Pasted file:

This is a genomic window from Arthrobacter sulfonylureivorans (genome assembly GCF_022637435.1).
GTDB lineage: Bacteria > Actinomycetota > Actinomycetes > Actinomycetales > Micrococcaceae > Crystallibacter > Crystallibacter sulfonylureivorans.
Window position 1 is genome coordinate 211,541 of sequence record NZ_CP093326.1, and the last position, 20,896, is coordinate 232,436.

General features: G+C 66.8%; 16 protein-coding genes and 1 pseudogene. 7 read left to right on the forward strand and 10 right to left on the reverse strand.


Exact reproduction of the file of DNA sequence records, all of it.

This is a genomic window from Arthrobacter sulfonylureivorans (genome assembly GCF_022637435.1).
GTDB lineage: Bacteria > Actinomycetota > Actinomycetes > Actinomycetales > Micrococcaceae > Crystallibacter > Crystallibacter sulfonylureivorans.
Window position 1 is genome coordinate 211,541 of sequence record NZ_CP093326.1, and the last position, 20,896, is coordinate 232,436.

General features: G+C 66.8%; 16 protein-coding genes and 1 pseudogene. 7 read left to right on the forward strand and 10 right to left on the reverse strand.